Today, we wrap up the rankings of the careers of all of the 67 basketball players ever to suit up for Jamie Dixon. As a reminder, here's the drill. Myself and contributors Aron Minkoff and Jim Hammett ranked each player and our composite results are displayed.
Before we get started, we employed a few main rules here:
1. Only the Pitt portion of a player's career counted - Khem Birch played less than a season with Pitt. While he was a productive college player elsewhere, the fact that he spent so little time with the Panthers showed in our rankings.
2. Only the time a player spent under Dixon counted - A player like Julius Page, for example, would rank higher, but he spent only his senior year under Dixon.
3. Best career, not best player - This isn't about determining the best player under Dixon. It's more about who had the best career at Pitt under Dixon. Steven Adams may be a better basketball player than several of the guys on the list but he only played at Pitt for a year and has certainly developed more in the NBA since then.
Games Played: 72
Year(s) under Dixon: 2007-2009
Cardiac Hill Rankings
Aron Minkoff: 1
Jim Hammett: 1
Anson Whaley: 1
Average Ranking: 1
Before I get into today's post, I wanted to thank Aron who not only put all of our numbers together, but who also wrote the daily posts. He put an unreal amount of time into this to help us get through a really slow time in college sports, so a huge kudos to him. It's not easy to find the time to do the kind of work that he did, so give him your thanks. This was his idea and never would have happened without him.
Aron, Jim, and I didn't agree on everything in our rankings that spanned the last few weeks. But the decision for the top career in the Jamie Dixon era was a unanimous selection as we all chose DeJuan Blair. Obviously, there's going to be some disagreement with our choice, but that's why these things are so cool. It's not that we're right or others are right - it's really about generating discussion.
The case for Sam Young, our No. 2 player, over Blair is a solid one primarily because Young played for four years under Dixon while Blair played only two. As we tried to stress throughout, our rankings were about determining the player with the best career. But in our opinion, a stronger case can be made in Blair's favor despite only hanging around Pitt for two years.
I wanted to take today's post because I had a lot to say on Blair vs. Young. I apologize in advance because while I wanted to focus on Blair, this really turned into a Blair-Young narrative of sorts. I thought it was important to document why Blair was my choice and much of that had to do with things that Young didn't bring to the table.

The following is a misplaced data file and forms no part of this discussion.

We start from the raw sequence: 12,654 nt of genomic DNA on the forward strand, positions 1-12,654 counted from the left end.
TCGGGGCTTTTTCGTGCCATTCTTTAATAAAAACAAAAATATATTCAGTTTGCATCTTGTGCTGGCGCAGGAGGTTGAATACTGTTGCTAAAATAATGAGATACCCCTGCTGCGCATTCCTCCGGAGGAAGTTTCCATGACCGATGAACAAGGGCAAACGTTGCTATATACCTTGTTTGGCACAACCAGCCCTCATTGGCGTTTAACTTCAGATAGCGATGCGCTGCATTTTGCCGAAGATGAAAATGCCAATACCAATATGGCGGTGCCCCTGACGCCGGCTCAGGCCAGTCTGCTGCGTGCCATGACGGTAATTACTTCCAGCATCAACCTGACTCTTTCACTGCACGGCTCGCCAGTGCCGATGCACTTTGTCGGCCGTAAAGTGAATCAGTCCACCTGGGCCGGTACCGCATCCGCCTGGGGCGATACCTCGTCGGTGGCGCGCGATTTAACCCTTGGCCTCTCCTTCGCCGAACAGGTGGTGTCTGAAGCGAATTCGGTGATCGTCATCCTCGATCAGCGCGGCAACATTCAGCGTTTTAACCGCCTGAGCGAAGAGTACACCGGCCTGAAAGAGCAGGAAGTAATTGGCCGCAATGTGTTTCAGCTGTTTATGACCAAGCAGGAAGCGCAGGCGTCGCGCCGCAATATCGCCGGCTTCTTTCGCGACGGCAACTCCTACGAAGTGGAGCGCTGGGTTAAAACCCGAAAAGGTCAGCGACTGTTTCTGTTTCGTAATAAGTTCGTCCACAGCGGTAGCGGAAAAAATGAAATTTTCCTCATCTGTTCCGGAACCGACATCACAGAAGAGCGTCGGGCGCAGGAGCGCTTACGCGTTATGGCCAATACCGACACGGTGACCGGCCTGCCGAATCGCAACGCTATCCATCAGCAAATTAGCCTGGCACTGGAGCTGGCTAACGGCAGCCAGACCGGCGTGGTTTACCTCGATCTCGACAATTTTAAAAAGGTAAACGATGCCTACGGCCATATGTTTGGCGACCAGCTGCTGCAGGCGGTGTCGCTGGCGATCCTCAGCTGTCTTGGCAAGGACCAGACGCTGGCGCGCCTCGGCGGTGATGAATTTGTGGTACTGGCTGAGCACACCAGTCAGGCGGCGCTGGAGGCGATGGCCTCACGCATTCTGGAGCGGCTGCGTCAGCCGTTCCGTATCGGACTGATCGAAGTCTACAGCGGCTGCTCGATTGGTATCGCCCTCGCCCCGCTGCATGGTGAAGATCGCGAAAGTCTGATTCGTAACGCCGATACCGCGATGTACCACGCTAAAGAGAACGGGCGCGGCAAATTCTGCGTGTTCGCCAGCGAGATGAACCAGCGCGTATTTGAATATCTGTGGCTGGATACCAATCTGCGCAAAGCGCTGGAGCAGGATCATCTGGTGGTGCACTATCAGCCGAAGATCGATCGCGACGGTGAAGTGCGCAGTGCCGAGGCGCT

Jim and Aron surely have their own reasons for picking Blair first, but here are some reasons why I did.
Better All-Around Player
I know, I know - career, not ability. That's true, but this is just one of several reasons that I took into account. Blair wasn't only a better player, he was (in my mind) a significantly better all-around player.
Blair averaged a double-double in his two seasons with the program and Young never had the kind of two-way dominance that he did. As a true freshman, he scored 11.6 points while grabbing 9.1 boards per game. His 337 total boards were fourth in the conference. He became the first Pitt player ever to record 400 points and 300 rebounds as a freshman. He was even better as a sophomore, averaging 15.7 points and 12.3 rebounds per contest. By that time, he was one of the most dominant big men in the entire country.
Defensively, Blair was better, too. His 1.5 steals per game over his career was better than what most guards can muster and a testament to how quick he was and how adept he was at disrupting plays. And the fact that Blair (barely) bested Young in blocks shouldn't be disregarded, either, since he was constantly undersized against his opponents.
It's also noteworthy that he took better care of the ball, too, averaging only 1.6 turnovers per game as opposed to the 2.4 that Young averaged in his final two years. In fact, in Blair's final season where he handled the ball more, his turnovers per game actually decreased and his 1.3 turnovers were more than one fewer per game than Young. Playing on the perimeter, Young is, of course, going to be open to more turnovers. But also consider this - Blair actually averaged slightly more assists than Young did - as a center.